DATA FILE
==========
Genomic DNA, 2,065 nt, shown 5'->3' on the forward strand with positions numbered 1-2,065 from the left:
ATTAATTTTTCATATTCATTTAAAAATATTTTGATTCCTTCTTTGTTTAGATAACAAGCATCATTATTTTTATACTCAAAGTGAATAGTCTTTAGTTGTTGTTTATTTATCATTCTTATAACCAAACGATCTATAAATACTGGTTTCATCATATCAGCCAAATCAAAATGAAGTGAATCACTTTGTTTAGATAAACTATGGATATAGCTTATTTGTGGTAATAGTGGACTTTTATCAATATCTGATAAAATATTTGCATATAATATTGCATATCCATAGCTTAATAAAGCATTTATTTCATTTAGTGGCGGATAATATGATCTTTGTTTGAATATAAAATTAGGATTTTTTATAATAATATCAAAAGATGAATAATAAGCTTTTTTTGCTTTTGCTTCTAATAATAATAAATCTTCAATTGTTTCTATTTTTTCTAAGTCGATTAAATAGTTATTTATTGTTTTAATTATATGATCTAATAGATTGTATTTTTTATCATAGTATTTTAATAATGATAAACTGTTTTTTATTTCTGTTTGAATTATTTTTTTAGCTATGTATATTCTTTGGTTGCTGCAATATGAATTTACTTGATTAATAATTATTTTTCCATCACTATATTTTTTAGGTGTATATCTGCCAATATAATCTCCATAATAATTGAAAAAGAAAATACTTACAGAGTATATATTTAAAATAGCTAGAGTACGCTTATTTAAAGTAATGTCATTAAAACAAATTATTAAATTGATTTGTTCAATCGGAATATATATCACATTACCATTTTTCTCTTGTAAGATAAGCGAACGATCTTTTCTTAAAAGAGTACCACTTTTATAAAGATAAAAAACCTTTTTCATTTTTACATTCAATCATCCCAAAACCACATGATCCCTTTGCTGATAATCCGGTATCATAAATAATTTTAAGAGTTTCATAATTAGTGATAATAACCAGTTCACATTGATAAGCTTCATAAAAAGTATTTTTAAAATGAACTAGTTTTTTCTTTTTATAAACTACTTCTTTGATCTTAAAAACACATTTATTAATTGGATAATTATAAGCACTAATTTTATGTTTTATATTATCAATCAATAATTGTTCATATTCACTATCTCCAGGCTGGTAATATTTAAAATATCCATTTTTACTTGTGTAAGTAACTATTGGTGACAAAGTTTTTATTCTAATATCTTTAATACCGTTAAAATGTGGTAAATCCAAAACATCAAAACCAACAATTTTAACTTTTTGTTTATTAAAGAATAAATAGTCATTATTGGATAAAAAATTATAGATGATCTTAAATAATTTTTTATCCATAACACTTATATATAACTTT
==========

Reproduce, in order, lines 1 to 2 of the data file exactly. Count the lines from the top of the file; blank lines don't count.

Genomic DNA, 2,065 nt, shown 5'->3' on the forward strand with positions numbered 1-2,065 from the left:
ATTAATTTTTCATATTCATTTAAAAATATTTTGATTCCTTCTTTGTTTAGATAACAAGCATCATTATTTTTATACTCAAAGTGAATAGTCTTTAGTTGTTGTTTATTTATCATTCTTATAACCAAACGATCTATAAATACTGGTTTCATCATATCAGCCAAATCAAAATGAAGTGAATCACTTTGTTTAGATAAACTATGGATATAGCTTATTTGTGGTAATAGTGGACTTTTATCAATATCTGATAAAATATTTGCATATAATATTGCATATCCATAGCTTAATAAAGCATTTATTTCATTTAGTGGCGGATAATATGATCTTTGTTTGAATATAAAATTAGGATTTTTTATAATAATATCAAAAGATGAATAATAAGCTTTTTTTGCTTTTGCTTCTAATAATAATAAATCTTCAATTGTTTCTATTTTTTCTAAGTCGATTAAATAGTTATTTATTGTTTTAATTATATGATCTAATAGATTGTATTTTTTATCATAGTATTTTAATAATGATAAACTGTTTTTTATTTCTGTTTGAATTATTTTTTTAGCTATGTATATTCTTTGGTTGCTGCAATATGAATTTACTTGATTAATAATTATTTTTCCATCACTATATTTTTTAGGTGTATATCTGCCAATATAATCTCCATAATAATTGAAAAAGAAAATACTTACAGAGTATATATTTAAAATAGCTAGAGTACGCTTATTTAAAGTAATGTCATTAAAACAAATTATTAAATTGATTTGTTCAATCGGAATATATATCACATTACCATTTTTCTCTTGTAAGATAAGCGAACGATCTTTTCTTAAAAGAGTACCACTTTTATAAAGATAAAAAACCTTTTTCATTTTTACATTCAATCATCCCAAAACCACATGATCCCTTTGCTGATAATCCGGTATCATAAATAATTTTAAGAGTTTCATAATTAGTGATAATAACCAGTTCACATTGATAAGCTTCATAAAAAGTATTTTTAAAATGAACTAGTTTTTTCTTTTTATAAACTACTTCTTTGATCTTAAAAACACATTTATTAATTGGATAATTATAAGCACTAATTTTATGTTTTATATTATCAATCAATAATTGTTCATATTCACTATCTCCAGGCTGGTAATATTTAAAATATCCATTTTTACTTGTGTAAGTAACTATTGGTGACAAAGTTTTTATTCTAATATCTTTAATACCGTTAAAATGTGGTAAATCCAAAACATCAAAACCAACAATTTTAACTTTTTGTTTATTAAAGAATAAATAGTCATTATTGGATAAAAAATTATAGATGATCTTAAATAATTTTTTATCCATAACACTTATATATAACTTT